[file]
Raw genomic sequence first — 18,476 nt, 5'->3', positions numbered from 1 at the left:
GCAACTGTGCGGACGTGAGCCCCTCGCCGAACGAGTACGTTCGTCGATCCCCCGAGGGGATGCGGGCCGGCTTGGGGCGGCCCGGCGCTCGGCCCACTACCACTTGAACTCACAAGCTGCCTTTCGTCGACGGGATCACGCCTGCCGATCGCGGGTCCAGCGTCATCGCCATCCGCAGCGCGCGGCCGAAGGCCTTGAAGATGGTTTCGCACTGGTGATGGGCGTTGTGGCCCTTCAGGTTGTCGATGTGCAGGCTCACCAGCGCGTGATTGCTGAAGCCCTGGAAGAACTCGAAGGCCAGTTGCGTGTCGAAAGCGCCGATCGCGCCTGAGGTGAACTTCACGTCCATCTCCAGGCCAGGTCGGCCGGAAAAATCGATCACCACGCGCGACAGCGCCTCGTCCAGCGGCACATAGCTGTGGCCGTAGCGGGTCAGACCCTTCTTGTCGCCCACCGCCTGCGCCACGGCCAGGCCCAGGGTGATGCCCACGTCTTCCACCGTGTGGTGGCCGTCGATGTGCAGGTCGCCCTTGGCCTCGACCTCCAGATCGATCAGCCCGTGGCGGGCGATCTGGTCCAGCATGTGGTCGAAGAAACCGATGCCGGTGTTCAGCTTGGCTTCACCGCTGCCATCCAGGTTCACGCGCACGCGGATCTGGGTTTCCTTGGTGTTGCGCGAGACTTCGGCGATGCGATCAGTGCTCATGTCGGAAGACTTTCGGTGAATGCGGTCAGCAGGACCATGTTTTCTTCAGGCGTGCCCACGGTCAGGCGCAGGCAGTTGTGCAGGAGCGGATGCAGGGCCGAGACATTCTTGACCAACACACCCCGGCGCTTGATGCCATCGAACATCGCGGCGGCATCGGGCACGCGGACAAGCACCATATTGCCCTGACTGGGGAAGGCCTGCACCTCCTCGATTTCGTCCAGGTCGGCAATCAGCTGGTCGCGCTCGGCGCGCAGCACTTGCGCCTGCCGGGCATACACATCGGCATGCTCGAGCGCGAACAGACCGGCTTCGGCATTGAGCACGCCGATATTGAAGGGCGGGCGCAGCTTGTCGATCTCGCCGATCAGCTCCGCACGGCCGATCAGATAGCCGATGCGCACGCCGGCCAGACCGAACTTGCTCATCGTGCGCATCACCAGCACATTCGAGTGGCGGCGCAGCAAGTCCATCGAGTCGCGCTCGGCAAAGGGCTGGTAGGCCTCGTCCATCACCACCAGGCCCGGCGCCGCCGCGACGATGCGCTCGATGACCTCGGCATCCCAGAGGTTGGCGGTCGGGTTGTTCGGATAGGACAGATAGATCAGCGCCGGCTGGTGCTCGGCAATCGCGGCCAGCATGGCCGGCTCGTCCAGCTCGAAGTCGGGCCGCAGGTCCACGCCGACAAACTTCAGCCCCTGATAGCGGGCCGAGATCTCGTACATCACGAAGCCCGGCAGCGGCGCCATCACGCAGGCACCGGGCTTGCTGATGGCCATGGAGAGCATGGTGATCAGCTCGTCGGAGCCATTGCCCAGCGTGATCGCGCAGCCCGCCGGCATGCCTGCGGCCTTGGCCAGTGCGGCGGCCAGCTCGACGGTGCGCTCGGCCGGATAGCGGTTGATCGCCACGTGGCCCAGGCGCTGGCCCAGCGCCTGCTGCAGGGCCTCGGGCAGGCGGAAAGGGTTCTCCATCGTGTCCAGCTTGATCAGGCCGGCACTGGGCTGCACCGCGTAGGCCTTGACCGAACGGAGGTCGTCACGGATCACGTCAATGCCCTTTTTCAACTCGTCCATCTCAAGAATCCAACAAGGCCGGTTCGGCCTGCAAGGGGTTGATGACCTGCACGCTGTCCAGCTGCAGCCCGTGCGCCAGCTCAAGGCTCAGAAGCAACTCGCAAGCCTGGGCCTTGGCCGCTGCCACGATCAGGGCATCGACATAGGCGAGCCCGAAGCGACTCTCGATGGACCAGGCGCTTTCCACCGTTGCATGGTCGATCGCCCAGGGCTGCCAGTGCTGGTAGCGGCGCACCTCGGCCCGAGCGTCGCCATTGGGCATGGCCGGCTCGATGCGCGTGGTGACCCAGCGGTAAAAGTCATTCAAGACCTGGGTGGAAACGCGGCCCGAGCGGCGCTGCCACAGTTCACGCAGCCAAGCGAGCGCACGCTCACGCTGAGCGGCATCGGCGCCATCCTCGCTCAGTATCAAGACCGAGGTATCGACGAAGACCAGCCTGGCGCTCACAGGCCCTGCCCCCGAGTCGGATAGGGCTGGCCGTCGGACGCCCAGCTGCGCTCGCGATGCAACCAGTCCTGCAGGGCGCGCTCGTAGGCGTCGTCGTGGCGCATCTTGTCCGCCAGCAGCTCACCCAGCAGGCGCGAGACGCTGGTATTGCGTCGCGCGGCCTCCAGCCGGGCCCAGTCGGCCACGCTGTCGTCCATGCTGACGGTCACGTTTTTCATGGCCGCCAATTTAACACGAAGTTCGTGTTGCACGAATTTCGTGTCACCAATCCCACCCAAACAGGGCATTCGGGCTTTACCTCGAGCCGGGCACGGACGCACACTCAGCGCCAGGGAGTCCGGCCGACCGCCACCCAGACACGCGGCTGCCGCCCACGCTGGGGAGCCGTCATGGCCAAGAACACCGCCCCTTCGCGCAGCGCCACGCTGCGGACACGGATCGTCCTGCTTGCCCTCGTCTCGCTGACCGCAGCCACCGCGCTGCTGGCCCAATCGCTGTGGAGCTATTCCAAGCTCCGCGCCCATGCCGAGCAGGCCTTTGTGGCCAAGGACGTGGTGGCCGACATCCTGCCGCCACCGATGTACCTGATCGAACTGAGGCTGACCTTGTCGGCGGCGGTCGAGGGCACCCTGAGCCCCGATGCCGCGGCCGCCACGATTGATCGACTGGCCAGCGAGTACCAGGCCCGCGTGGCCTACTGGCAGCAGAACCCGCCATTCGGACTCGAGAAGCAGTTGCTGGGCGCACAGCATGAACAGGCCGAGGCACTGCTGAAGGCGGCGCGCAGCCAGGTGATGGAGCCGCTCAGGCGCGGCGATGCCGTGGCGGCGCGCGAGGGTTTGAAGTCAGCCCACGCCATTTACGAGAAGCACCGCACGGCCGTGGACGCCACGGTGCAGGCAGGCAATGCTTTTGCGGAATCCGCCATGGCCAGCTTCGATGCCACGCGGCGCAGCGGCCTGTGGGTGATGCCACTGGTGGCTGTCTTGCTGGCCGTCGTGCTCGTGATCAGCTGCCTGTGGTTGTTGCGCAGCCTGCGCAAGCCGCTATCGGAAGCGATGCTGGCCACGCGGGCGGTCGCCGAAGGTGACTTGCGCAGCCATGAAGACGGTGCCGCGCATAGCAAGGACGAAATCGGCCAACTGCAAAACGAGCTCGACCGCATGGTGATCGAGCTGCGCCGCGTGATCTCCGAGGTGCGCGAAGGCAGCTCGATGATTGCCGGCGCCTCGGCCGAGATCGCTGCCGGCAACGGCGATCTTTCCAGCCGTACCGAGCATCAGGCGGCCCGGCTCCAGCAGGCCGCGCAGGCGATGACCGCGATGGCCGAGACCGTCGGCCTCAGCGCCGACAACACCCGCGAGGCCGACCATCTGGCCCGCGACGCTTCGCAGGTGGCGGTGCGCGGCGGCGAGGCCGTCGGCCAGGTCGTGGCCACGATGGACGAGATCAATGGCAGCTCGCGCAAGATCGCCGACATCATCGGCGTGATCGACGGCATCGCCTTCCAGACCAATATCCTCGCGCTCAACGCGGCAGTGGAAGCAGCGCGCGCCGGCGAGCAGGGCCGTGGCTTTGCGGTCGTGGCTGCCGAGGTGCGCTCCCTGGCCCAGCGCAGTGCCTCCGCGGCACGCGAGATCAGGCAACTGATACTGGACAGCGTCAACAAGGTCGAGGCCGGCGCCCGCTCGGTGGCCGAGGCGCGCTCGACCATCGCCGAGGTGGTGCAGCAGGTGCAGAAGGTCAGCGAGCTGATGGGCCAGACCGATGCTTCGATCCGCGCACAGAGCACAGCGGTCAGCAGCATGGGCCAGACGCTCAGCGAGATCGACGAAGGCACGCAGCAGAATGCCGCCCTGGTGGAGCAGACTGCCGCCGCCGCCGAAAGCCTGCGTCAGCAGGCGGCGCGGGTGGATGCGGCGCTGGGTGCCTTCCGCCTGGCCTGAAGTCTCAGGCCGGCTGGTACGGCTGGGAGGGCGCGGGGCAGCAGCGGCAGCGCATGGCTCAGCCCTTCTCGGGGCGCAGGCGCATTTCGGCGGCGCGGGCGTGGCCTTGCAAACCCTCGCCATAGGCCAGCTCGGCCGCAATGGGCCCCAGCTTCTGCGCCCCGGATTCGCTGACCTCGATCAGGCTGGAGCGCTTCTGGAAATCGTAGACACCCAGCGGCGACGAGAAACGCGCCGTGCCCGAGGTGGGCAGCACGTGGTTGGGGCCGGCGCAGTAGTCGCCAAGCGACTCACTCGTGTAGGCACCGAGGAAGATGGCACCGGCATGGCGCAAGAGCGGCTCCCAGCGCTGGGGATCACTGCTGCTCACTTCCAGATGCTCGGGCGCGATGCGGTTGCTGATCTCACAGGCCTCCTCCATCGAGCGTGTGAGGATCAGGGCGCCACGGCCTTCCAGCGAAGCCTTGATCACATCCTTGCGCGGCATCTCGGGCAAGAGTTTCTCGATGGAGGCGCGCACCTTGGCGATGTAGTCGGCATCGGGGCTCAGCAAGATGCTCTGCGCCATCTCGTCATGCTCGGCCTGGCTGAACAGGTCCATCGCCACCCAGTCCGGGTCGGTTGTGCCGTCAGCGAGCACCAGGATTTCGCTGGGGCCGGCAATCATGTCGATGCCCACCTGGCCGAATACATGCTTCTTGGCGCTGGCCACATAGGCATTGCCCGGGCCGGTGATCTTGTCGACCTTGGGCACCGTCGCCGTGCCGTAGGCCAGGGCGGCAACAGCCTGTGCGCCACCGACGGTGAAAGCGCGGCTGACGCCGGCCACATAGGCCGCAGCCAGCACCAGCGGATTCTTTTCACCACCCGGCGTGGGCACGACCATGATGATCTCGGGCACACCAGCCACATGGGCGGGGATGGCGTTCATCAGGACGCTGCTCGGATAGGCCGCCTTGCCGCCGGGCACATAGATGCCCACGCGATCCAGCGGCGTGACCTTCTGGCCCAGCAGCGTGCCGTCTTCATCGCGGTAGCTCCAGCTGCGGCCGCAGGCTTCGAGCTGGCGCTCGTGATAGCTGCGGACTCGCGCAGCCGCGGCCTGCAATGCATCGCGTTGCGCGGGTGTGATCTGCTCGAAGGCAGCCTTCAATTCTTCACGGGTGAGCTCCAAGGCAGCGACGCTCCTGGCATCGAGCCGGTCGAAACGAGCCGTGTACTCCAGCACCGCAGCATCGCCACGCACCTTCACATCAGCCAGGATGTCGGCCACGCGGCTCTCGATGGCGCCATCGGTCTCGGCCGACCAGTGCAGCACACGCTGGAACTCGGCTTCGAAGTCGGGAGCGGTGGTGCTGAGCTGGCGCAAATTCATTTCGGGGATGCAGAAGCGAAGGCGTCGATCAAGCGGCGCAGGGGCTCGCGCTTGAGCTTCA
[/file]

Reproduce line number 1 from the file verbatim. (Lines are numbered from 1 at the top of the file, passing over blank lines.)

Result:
Raw genomic sequence first — 18,476 nt, 5'->3', positions numbered from 1 at the left: